A University of Auckland senior staff member has been fired after trying to shake hands with a female Muslim student.
The ousted staff member then filed a complaint of sexual discrimination against her after she refused to shake his hand.
A newsletter from vice-chancellor Stuart McCutcheon directed to all university staff said the academic had tried to shake her hand with the knowledge that it would be inappropriate.
“He did this knowing that she would consider it culturally or religiously inappropriate to have physical contact with a man who was not a close relative,” the statement read.
“When she declined to shake his hand, he made a complaint of sexual discrimination against her.”
A formal investigation had established his behaviour had amounted to “serious misconduct”.
The incident occurred last year but McCutcheon said he had delayed advising staff of what happened in a bid to protect the privacy of the people involved.
“However, I believe it is important for all members of our community to understand that such behaviours have no place in the University and that if they do occur I will not hesitate to authorise appropriate investigatory and disciplinary procedures.”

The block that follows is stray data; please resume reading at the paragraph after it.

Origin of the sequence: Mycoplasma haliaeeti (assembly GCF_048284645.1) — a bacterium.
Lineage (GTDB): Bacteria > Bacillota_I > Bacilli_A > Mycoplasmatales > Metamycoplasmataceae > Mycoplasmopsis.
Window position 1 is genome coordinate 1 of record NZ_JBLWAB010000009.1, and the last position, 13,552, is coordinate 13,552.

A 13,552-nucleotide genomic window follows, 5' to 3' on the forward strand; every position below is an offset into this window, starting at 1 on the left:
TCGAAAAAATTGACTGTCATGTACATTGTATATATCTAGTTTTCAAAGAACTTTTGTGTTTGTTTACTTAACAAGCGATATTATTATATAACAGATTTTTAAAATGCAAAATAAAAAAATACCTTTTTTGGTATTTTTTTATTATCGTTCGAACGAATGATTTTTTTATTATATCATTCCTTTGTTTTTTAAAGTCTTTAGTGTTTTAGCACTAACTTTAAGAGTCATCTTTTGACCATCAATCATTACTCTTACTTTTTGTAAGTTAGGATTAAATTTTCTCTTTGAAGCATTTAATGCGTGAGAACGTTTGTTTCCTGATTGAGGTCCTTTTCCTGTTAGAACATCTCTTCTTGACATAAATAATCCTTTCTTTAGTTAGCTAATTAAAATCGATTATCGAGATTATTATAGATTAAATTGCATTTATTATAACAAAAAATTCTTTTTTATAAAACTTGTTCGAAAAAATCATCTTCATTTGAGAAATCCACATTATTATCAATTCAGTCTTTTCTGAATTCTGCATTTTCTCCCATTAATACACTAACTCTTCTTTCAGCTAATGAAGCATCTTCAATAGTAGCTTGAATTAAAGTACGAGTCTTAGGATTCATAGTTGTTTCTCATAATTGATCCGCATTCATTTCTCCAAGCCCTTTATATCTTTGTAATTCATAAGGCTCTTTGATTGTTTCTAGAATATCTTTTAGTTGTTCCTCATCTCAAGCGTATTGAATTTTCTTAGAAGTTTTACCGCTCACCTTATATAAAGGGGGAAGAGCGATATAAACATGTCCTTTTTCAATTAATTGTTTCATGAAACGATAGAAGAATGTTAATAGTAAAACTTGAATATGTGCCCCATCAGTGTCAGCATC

McCutcheon’s office told the Herald the University of Auckland would not be commenting on the incident.
The University of Auckland Muslim Students Association issued a statement that it condemned any kind of non-consensual behaviour towards a person.
Photo: New Zealand Greens MP Golriz Ghahraman in February defended an Iranian agricultural delegation’s refusal to shake hands with a female Labour MP
“Not only do we think every individual should have the right to religious and cultural freedom, but we think every person is entitled to bodily integrity.
“We want every Muslim student to feel safe and comfortable on campus and incidents like this undermine that.”
It continued to say the fact a staff member would do this was a disappointment.
“The reason a Muslim student on campus may feel uncomfortable shaking hands with someone of the opposite gender is due to religious beliefs and boundaries.
“In the Islamic faith, bodily integrity of an individual is a fundamental right.”
Only people who had a significant relationship with a Muslim man or woman had the haq (right) to make physical contact, the statement said.
“We respect the social norms of this society, however, we also expect personal choices and limits to be respected.”